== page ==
WASHINGTON ― As soon as she found out Donald Trump had won the presidential election, Diane* began applying for a new job. As a federal employee, she just couldn’t imagine sticking around and working for a man she worried would mistreat government workers and pursue dangerous, unethical policies.
But she’s not quite done with the president-elect yet. Diane is also a member of the National Guard and has been assigned to work at inauguration.
“Oh for heaven’s sake,” she sighed.
“Hopefully we show our best for this inauguration, despite who is being inaugurated,” she added. “You’re no better than you are on your worst day, I guess I would say. We have a job to do, and I support our troops doing that job.”
Plenty of federal workers, service members and others who come to to participate in the festivities always have to take part in an inauguration for a president for whom they may not have voted. But this year seems a bit different.
The 2016 campaign was particularly acrimonious, and Trump has had trouble attracting entertainers to perform at his big day. At least one D.C.-area marching band has participated in the past five inaugural parades, but not a single one applied for this year’s.
Federal employees or service members who have no choice but to be there are trying to make the best out of the uncomfortable situation.
“I don't think I'm going to have any patriotic emotions like the ones that I experienced during Obama's last inauguration.”
George* voted for Democratic presidential nominee Hillary Clinton, but because he plays in one of the military bands, he will also have to be at inauguration.
“It’s certainly going to be different,” he said, reflecting on the excitement and honor he felt performing in 2012 for President Barack Obama.
“My first thought when the election results came out,” he continued, “was, ‘Should I look for new work? Am I going to be able to stomach this?’”
He’s since decided that he’s not going to leave the band, but it’s just not going to be the same as it was over the past four years.
“It’s going to be a job,” George added. “I don’t think I’m going to have any patriotic emotions like the ones that I experienced during Obama’s last inauguration.”
For groups around the country who have decided to come to the nation’s capital to participate in the civic event ― which traditionally is an honor, remembered for a lifetime ― there’s considerable consternation for members about whether to join in.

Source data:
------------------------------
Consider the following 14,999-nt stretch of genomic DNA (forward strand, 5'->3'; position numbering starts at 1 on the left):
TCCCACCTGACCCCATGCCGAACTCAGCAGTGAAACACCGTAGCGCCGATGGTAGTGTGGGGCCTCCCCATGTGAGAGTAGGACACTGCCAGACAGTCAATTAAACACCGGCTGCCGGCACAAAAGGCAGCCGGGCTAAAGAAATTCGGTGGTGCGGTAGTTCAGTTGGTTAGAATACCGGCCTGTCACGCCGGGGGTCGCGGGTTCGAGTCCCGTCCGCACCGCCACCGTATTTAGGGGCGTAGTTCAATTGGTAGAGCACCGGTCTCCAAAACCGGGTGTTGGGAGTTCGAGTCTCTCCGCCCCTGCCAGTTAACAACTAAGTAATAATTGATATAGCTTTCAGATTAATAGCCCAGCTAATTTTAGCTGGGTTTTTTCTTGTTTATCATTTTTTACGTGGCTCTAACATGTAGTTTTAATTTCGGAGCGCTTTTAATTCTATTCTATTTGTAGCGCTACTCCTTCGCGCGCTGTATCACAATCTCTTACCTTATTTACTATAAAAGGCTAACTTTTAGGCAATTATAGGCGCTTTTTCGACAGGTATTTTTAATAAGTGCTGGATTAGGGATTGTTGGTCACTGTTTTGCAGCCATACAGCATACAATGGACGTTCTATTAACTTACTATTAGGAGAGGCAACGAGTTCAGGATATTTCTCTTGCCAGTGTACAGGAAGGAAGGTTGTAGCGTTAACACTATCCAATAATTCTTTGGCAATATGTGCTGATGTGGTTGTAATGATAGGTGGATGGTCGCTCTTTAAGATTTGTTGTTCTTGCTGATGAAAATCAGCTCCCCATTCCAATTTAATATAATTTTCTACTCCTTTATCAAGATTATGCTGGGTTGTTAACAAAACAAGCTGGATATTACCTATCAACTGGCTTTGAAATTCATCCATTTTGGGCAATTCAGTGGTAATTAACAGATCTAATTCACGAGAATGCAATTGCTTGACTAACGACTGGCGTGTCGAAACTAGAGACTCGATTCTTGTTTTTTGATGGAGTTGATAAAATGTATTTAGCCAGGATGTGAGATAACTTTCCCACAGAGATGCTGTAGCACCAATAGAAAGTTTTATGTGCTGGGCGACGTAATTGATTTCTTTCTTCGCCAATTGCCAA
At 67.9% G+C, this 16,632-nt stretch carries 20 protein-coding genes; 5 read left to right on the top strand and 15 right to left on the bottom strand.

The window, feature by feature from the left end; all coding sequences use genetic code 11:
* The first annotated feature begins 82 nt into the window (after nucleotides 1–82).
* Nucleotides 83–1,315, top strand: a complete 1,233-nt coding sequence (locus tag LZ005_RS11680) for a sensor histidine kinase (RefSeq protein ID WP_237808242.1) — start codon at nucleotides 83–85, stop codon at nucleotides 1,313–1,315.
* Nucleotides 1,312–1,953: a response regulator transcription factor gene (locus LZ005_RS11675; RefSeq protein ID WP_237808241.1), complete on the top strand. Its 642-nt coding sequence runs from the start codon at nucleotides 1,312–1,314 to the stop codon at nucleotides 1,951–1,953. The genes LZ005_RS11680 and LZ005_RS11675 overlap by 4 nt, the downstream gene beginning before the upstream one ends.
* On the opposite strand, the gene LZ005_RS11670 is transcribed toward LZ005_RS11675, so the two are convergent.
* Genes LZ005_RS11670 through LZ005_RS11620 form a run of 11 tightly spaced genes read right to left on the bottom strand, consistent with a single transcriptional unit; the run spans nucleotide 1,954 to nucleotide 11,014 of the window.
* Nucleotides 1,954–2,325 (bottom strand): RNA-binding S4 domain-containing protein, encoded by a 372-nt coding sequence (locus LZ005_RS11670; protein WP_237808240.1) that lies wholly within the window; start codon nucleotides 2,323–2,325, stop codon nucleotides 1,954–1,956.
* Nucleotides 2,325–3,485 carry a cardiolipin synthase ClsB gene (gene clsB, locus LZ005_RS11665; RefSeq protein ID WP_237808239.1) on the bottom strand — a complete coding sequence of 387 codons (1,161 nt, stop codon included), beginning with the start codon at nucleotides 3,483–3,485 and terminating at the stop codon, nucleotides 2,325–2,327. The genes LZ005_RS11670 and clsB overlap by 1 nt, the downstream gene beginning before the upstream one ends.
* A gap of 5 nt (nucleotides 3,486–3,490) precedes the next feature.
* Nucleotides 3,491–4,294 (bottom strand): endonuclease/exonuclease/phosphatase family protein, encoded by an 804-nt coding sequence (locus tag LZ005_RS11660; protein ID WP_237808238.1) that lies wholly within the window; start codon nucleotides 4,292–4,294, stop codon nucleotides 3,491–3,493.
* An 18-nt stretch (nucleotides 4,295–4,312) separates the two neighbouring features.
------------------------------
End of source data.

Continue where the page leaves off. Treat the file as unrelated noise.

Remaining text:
“I wouldn’t feel comfortable standing near a man like that in our costumes,” one dancer wrote in an email to her colleagues, according to Marie Claire magazine.
One Rockette told the magazine that participation appeared mandatory at first, but management made clear it was optional after some backlash from the performers. Nevertheless, many dancers worry that if they refuse to go, they’ll face repercussions.
“I’ve tried to tell myself that it will be all right and that I can continue in good conscience before God and man,” wrote the member, Judy Chamberlin, in a Facebook post. “I only know I could never ‘throw roses to Hitler.’ And I certainly could never sing for him.”
The Marist College marching band applied to perform at inauguration before it was clear who would win the election. When its application was accepted, the band director asked the members to privately let him know whether they wanted to march. A few people have decided to sit it out. One student who spoke with The Huffington Post said that although he doesn’t like Trump, he’s still going to march.
“I don’t think it’s about him,” he said. “I think it’s a huge honor to be playing at the inauguration, no matter who it was.”
The issue has been a hot topic at Marist, with an online petition from an alumna of the college asking the band to decline the inauguration invitation.
“I just hope that people don’t end up turning on band members because of this,” the member, who will be marching, told HuffPost. “I just hope Marist doesn’t become more divided by this, and that people end up respecting our side of things and hopefully kind of respecting our decision to march and us respecting the people who obviously decided not to march.”
* Names have been changed at the request of the individuals over fears of retribution.
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